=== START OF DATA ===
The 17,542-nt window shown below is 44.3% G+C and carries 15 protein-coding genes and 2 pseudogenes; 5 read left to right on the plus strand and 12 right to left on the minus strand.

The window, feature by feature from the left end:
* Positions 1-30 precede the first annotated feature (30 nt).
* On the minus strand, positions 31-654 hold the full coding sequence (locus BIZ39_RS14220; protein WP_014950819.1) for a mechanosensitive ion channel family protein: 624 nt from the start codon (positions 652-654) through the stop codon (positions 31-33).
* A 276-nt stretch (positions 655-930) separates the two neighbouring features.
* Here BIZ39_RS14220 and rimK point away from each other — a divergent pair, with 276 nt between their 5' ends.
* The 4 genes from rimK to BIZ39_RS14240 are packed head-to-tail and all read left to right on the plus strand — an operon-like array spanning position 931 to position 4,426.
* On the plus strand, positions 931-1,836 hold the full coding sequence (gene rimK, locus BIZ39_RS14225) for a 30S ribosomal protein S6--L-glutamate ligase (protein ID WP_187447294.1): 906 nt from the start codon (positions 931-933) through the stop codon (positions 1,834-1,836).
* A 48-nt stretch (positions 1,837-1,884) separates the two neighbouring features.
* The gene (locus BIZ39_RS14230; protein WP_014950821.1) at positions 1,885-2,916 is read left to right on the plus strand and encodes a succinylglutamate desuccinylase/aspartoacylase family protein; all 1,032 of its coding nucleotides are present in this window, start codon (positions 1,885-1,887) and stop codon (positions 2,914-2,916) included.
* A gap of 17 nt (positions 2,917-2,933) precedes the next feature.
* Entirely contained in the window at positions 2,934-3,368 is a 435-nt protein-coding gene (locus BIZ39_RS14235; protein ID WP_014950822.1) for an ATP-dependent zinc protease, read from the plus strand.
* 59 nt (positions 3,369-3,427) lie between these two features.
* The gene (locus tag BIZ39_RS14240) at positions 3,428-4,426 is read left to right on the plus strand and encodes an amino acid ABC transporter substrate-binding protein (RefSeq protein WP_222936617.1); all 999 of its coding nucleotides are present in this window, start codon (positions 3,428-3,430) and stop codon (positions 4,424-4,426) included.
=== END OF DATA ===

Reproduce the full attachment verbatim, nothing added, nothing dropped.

The 17,542-nt window shown below is 44.3% G+C and carries 15 protein-coding genes and 2 pseudogenes; 5 read left to right on the plus strand and 12 right to left on the minus strand.

The window, feature by feature from the left end:
* Positions 1-30 precede the first annotated feature (30 nt).
* On the minus strand, positions 31-654 hold the full coding sequence (locus BIZ39_RS14220; protein WP_014950819.1) for a mechanosensitive ion channel family protein: 624 nt from the start codon (positions 652-654) through the stop codon (positions 31-33).
* A 276-nt stretch (positions 655-930) separates the two neighbouring features.
* Here BIZ39_RS14220 and rimK point away from each other — a divergent pair, with 276 nt between their 5' ends.
* The 4 genes from rimK to BIZ39_RS14240 are packed head-to-tail and all read left to right on the plus strand — an operon-like array spanning position 931 to position 4,426.
* On the plus strand, positions 931-1,836 hold the full coding sequence (gene rimK, locus BIZ39_RS14225) for a 30S ribosomal protein S6--L-glutamate ligase (protein ID WP_187447294.1): 906 nt from the start codon (positions 931-933) through the stop codon (positions 1,834-1,836).
* A 48-nt stretch (positions 1,837-1,884) separates the two neighbouring features.
* The gene (locus BIZ39_RS14230; protein WP_014950821.1) at positions 1,885-2,916 is read left to right on the plus strand and encodes a succinylglutamate desuccinylase/aspartoacylase family protein; all 1,032 of its coding nucleotides are present in this window, start codon (positions 1,885-1,887) and stop codon (positions 2,914-2,916) included.
* A gap of 17 nt (positions 2,917-2,933) precedes the next feature.
* Entirely contained in the window at positions 2,934-3,368 is a 435-nt protein-coding gene (locus BIZ39_RS14235; protein ID WP_014950822.1) for an ATP-dependent zinc protease, read from the plus strand.
* 59 nt (positions 3,369-3,427) lie between these two features.
* The gene (locus tag BIZ39_RS14240) at positions 3,428-4,426 is read left to right on the plus strand and encodes an amino acid ABC transporter substrate-binding protein (RefSeq protein WP_222936617.1); all 999 of its coding nucleotides are present in this window, start codon (positions 3,428-3,430) and stop codon (positions 4,424-4,426) included.